Murray Blake

London food and coffee writer

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49 Frith Street, W1D 4SG
Nearest tube: Leicester Square
Hoppers Menu, Reviews, Photos, Location and Info - Zomato
website; map

Hoppers is the latest venture from the Sethi family, London’s most successful restaurant siblings.  Their restaurant empire includes the wonderful Gymkhana and Trishna, and they have provided backing for Lyle’s, Bao and Bubbledogs. Karam Sethi is the culinary brain of the family,  opening Trishna at the age of 24 and going on to win a Michelin star there four years later. He is a largely self-taught chef, having been heavily influenced by his mother’s cooking and childhood summers spent in India (he also spend a year in the kitchen at The Sheraton in New Delhi).  The Sethis’ have a conventional middle-class background: their father is a chartered accountant from Delhi who came to Britain in the Seventies, his wife joined him a few years later and the family settled in Finchley, North London.  Jyotin, the eldest, left a high-flying career in investment banking to become a managing director of the business – he has arranged funding from a range of private investors to supplement the family’s funds.  The youngest sibling, Sunaina also had a brief spell in banking before training in wine whilst working at Trishna, she is now operations director of the group and focuses on devising drinks menus as well as overseeing front of house matters.  She served me on my second visit to Hoppers and was an effervescent presence in the busy restaurant.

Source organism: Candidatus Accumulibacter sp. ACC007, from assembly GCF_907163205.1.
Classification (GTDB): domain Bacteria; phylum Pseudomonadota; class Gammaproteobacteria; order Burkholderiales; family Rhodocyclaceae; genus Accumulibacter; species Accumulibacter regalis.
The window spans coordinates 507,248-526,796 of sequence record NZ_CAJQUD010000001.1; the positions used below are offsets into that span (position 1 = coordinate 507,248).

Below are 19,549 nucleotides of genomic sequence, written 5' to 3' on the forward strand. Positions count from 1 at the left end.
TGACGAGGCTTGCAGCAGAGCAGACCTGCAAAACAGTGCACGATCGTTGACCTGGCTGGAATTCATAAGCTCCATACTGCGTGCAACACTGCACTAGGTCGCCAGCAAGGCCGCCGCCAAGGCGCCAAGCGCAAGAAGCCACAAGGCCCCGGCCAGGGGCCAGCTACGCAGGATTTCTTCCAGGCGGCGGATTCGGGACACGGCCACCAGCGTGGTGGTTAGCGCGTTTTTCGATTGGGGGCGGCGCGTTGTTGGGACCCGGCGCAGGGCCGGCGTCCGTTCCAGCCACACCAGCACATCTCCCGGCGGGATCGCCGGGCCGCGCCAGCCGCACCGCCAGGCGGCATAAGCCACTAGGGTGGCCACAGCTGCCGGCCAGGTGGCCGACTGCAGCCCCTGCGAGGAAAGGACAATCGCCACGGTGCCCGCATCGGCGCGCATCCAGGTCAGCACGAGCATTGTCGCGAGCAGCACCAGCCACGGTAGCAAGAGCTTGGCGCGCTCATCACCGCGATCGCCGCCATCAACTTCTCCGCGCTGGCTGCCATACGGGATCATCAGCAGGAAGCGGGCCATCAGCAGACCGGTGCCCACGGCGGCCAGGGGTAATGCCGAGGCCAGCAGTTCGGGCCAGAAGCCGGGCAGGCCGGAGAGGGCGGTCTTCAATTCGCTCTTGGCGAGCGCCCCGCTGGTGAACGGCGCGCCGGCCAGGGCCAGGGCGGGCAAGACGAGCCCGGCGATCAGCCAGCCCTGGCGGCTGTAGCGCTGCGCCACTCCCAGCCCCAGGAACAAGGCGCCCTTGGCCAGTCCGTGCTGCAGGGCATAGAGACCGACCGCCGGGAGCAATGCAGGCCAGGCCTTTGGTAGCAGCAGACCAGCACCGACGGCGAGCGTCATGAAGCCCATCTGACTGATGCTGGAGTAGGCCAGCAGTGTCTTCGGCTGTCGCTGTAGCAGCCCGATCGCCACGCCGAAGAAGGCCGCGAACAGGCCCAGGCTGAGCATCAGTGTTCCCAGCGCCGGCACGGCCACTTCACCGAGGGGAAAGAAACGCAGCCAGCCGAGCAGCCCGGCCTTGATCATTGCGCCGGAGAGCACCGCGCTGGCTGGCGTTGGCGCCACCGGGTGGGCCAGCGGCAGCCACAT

Hoppers opened on 28th October on the site that used to house the wonderful Koya – it has a street food slant, inspired by the road shacks of Tamil Nadu in the southeast of India and Sri Lanka.  A hopper is a pancake made with fermented rice batter and coconut milk; the menu focuses on hoppers and dosas, along with some small dishes and a couple of curries (“karis”).  I went along on its opening weekend and was really surprised at the lack of queue (this won’t last long – apparently AA Gill and Giles Coren had already visited in the first few days after opening, I expect a positive review from one of them would tip things over the edge…).  The cocktail list is heavily inspired by Sri Lankan drinks which is a brave move and it didn’t quite pay off for me.  My pineapple and black pepper punch was made with Arrack, a Sri Lankan spirit derived from the fermented sap of coconut flowers, and was then finished with cream soda and pineapple sorbet.  This all sounds pretty nice and would probably work well on a Sri Lankan beach, but the arrack’s harsh, burny flavour dominated and the other ingredients melted away to leave a pretty unpleasant taste in the mouth.  With a little tweaking, I think this cocktail list could be a real treat and I suspect they will act quickly to improve their recipes.  On my second visit I steered clear of the cocktails and had a decent Sri Lankan Lion stout which was laced with black liquorice and hints of coffee (I think they should add a couple of curry-friendly London craft beers to their drinks list though).